1) "People of the Book" - The Jewish people are known as "the people off the book" for the devotion to Torah study, learning, and continually investing in education, which is a view for long-term investment and success.   

2) Good Deeds to Inherit The World To Come - Fundamental to Jewish belief is that this earthly world is just a "corridor" to the World to Come.  We do charity and good deeds, not only because it's the right thing to do (certainly!), but also because we believe that these merits will help us long-term when we pass, and go to the spiritual next world, Heaven. 

3) Believing and Praying for the Return to The Promised Land - For 2,000, the Jewish people never gave up hoping and praying on the deliverance of G-d's promise to return them from exile to the Promised Land.  This was a long-term view that helped sustain the Jewish people throughout their far-flung exile and through millennium of persecution and genocide.
Ezekiel 11:17: "Thus says the Lord God: I will gather you from the peoples, and assemble you out of the countries where you have been scattered, and I will give you the land of Israel."
4) Waiting 6,000 years for the Messiah: For 6,000 years, the Jews have maintain faith and plan for the coming of the Messiah, the rebuilding of the Temple and the ultimate redemption of the world.  
"(Ani Ma'amin) I believe in complete faith in the coming of the Messiah...Even tough he may tarry, none-the-less, I will wait for him."
Like our forefathers, it is critical to maintain faith in the Almighty and practice long-term planning as keys to success in life. 

If we take the long-view, we can overcome so many short-term challenges, obstacles and even suffering--believing, praying planning, and doing for a better, brighter future. ;-)

(Source Photo: Andy Blumenthal)
Share/Save/Bookmark

February 17, 2017

The Success Iceberg

Thought this was really so true.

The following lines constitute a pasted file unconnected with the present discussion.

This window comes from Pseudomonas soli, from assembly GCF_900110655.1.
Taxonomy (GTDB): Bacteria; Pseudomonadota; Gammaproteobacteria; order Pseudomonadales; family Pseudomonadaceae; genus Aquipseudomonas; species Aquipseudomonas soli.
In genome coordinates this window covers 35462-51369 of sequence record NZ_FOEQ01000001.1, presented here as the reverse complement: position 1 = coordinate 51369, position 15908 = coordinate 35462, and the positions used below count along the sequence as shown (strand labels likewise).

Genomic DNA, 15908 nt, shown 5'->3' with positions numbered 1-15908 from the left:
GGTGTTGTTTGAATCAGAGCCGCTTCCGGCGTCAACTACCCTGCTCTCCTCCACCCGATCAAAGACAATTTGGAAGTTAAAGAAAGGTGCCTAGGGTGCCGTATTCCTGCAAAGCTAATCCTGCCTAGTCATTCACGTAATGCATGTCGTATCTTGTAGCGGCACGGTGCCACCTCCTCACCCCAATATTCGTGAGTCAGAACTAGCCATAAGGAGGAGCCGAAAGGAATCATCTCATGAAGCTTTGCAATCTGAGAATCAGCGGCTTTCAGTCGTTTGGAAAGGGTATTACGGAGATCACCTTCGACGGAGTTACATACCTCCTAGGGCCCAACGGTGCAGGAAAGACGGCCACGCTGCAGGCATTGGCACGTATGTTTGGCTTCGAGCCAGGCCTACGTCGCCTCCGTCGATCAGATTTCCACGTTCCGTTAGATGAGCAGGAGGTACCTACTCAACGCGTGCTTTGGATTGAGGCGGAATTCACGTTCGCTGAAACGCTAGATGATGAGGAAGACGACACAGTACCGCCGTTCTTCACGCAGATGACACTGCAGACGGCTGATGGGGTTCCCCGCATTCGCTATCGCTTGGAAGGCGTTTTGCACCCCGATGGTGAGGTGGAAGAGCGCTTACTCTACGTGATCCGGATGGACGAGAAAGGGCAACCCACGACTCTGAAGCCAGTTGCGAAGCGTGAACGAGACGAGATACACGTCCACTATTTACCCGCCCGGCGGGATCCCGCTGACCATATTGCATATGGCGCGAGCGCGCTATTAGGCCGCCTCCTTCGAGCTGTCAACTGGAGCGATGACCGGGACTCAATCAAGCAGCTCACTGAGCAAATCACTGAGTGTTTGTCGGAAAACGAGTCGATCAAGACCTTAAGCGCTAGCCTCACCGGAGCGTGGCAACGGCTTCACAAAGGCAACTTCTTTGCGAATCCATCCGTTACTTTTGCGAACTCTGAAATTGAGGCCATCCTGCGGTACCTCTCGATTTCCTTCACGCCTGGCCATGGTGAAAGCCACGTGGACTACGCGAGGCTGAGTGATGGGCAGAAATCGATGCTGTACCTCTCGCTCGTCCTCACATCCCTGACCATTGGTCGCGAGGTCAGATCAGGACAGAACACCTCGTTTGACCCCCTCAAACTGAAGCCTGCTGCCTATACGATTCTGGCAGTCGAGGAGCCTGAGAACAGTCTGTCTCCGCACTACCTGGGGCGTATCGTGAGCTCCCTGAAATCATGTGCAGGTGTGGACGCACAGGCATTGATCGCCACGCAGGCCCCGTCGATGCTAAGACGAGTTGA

Under the tip of the iceberg of success lay all the factors that most people don't see.

The vast mass of persistence, failures, sacrifices, disappointments, good habits, hard work, and dedication. 

Success really is an iceberg!

Don't be jealous of the success at the tip of the iceberg of others unless you put in all the ingredients beneath--plus a prayer to the Almighty Above for his blessings.

Have a Shabbat Shalom!

(Source Photo: Michelle Blumenthal)
Share/Save/Bookmark

November 24, 2016

Appreciating Employees @ Holiday Time

So before the holidays, like Thanksgiving, many nice organizations try to do a little something for their employees and let them go home a little early.

It’s a small something that let’s people know they are appreciated, and on top of it, they get to “beat the traffic.”

I heard from someone that one organization was stopping this long time practice, saying that only the very head(s) of the chain of command, could do this for the people…but they didn’t.

Sort of “penny wise and dollar foolish” to take away that little spot-on giving to one’s staff. 

It’s goodwill, appreciation, and kindness that is especially appropriate before the holidays for hardworking and good people. 

One manager told me how their people especially looked forward to this little gesture, and often came to asking about it with such joy.

So the manager told me that they just said before holiday times, “I’m not looking what time you leave today.”

To me that sounded like genuine leadership, where people are not just treated as “human resources,” but instead “human capital”—something to invest in and not just something to use `willy nilly. ;-)

(Source Photo: Andy Blumenthal)

Share/Save/Bookmark

November 14, 2016

Beautiful Rise and Fall

Just wanted to share this beautiful Fall scene in Maryland.

While we are about to embark on a major infrastructure spending spree to make this country great again--and we need it to fix all the rot in our roads, bridges, trains, airports, marine ports, schools, utilities, and more--at the same time, we need to keep in mind the safeguarding of the beauty of our natural outdoor spaces and resources.

I heard President-elect Trump on 60 Minutes last night speak about the $6 trillion that we have spent in the Middle East fighting terrorism since 9/11, and that with that money, we could've rebuilt our infrastructure twice over.